A Lion’s Heart Beats with More Than Words
I was thrilled to find myself serving as an intern in Nigeria with the MOYA Foundation on this sunny Monday in July. We had a busy schedule filled with medical screenings and visits to nearby friends of the Foundation, and I was eager for each day and the adventures it would bring. On the 18th our group travelled to a school for deaf and blind students. As usual, it took us longer than expected due to the bad roads and busy markets. We talked and laughed as we slowly made our way through the Nigerian terrain, commenting on the unique sights and sounds.
Eventually we arrived at the property. The drive was old and dusty, the gravel thin in areas. I saw the first building of the campus, and in more normal circumstances would have assumed it to be abandoned because of its deteriorated appearance. In wealthier areas of the world I would have found myself looking past this for the functioning school building, not even thinking that this could be a possibility. I had been prepared, though, and figured out that this aged and worn structure was the main school.
We left the cars and walked across a small field where several people were waiting to greet us. On the way, we were passed by two male students racing intently to what seemed to be an important mission. Neither spoke to us as they swept by, giving themselves away as probably deaf students. We reached the Head Mistress of the school and began exchanging greetings. Those same two boys who had ran past us appeared from another building with chairs for all of us. They lined them up in a neat little row then stood by, pleased with their work, broad smiles spanning their faces.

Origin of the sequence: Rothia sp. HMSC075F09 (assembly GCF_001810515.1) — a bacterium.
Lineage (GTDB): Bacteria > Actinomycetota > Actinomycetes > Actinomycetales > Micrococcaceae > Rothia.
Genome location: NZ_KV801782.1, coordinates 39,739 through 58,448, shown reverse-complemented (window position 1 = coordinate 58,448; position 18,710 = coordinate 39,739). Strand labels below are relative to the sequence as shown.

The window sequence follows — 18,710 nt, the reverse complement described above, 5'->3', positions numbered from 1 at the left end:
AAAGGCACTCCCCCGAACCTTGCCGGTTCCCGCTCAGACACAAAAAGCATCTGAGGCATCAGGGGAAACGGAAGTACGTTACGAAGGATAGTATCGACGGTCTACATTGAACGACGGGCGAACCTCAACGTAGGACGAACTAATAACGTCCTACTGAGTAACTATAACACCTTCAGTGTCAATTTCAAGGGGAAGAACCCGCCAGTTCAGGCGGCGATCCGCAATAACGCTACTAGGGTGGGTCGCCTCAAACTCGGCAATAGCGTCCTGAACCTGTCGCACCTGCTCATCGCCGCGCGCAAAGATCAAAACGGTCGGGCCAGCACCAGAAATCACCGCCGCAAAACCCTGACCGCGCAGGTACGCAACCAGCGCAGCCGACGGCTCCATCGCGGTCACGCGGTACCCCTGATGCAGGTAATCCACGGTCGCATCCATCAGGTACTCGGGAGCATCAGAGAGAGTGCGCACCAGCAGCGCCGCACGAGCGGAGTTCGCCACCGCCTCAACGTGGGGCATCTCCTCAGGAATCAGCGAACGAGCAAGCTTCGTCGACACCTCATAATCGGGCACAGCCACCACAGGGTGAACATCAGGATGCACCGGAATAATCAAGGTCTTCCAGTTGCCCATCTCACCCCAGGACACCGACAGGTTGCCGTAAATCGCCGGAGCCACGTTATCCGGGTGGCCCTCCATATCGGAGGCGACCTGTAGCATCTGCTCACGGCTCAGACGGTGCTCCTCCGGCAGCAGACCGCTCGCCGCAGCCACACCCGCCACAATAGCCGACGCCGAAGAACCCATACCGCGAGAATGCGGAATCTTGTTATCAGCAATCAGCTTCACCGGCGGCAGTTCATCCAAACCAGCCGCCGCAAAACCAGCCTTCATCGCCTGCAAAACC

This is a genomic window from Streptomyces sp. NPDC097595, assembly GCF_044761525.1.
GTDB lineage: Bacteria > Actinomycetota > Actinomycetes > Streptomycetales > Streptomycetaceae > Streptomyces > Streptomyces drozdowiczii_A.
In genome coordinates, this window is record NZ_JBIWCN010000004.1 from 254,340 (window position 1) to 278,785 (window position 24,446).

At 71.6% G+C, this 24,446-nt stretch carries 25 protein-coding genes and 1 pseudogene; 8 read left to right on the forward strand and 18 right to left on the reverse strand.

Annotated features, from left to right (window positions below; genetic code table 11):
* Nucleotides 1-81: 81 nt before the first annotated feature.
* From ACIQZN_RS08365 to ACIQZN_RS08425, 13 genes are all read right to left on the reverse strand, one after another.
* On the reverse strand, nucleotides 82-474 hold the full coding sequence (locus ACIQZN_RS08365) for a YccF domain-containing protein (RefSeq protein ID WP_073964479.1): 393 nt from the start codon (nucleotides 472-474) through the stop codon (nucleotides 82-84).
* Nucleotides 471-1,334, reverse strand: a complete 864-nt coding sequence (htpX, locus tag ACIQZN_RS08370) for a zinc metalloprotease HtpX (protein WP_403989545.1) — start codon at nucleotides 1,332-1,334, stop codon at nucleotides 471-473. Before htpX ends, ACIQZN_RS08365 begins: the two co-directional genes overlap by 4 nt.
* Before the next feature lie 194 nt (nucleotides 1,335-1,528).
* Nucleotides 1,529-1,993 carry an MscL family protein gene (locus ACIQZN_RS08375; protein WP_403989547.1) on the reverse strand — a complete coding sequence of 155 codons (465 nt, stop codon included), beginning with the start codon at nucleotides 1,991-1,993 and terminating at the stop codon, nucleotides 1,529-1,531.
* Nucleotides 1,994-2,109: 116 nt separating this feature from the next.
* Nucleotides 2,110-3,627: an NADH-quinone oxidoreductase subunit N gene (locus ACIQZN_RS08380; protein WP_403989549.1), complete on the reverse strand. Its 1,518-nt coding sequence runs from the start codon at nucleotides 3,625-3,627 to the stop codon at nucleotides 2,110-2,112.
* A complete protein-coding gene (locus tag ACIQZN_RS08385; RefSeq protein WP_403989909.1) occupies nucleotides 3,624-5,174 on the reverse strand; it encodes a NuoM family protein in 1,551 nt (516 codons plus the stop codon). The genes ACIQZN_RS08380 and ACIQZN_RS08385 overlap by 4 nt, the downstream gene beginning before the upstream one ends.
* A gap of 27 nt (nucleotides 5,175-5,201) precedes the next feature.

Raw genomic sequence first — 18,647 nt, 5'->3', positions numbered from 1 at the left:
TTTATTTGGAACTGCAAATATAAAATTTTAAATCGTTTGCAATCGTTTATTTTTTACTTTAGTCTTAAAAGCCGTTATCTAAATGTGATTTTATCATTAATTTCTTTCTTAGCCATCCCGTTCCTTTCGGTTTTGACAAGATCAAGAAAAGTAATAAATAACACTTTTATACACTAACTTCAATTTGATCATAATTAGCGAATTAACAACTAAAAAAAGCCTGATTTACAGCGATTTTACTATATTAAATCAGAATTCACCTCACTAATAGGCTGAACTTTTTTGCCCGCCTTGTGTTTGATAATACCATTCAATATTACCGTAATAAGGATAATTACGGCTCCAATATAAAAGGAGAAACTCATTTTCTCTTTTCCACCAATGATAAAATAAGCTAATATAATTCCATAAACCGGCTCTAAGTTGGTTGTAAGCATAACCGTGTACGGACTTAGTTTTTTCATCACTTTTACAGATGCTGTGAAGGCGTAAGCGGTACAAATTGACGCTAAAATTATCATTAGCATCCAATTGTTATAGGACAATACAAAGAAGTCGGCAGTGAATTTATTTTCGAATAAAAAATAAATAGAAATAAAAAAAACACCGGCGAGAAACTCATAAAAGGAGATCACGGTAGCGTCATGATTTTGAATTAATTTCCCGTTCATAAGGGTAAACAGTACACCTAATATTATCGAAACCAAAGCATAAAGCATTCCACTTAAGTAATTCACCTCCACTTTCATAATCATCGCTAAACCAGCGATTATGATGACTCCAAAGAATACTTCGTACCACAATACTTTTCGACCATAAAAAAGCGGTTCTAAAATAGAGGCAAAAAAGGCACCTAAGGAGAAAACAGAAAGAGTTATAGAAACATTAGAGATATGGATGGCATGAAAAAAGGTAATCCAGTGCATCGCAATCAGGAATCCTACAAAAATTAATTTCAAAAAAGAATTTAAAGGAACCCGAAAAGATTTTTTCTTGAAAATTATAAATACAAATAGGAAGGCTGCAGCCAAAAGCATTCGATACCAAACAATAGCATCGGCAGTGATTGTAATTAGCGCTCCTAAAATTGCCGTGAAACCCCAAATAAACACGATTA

They were silent, yes, but their faces spoke volumes. What they communicated to us with their eyes and body language absolutely made up for their lack of spoken words. They stood patiently by the chairs, beaming at us as we discussed the school with their Head Mistress. Once we were free, Kayley, Zoe and I went to talk to them. Their faces lit up like the brightest of lights when we asked for their names using sign language.
The first and oldest boy, Daniel, quickly signed the spelling of his name with letters, and then he threw in an unfamiliar sign at the end by touching two places on the outside of his arm with a finger. Slightly confused at the last bit we didn’t recognize, we acknowledged his spelled-out name with nods and smiles of our own. Daniel saw our confusion and tried another sign, this time using his hands to mimic smoothing down his hair James Dean style. We still couldn’t figure out the mysterious sign at this point, but we had made fast friends in spite of it and didn’t give it a lot of thought. We met Joshua next, in the same way, with him finger spelling the letters of his name for us.
We asked our questions and got information to help us better understand the lifestyle the boys lead. When we were done, we took pictures with Daniel and Joshua as well as the rest of the group, signed our “thanks”, and headed home. Later on, we discovered that the sign Daniel had made after his spelled out name (the smoothing of his hair) was a shortcut way to sign his name as opposed to going through each of the letters.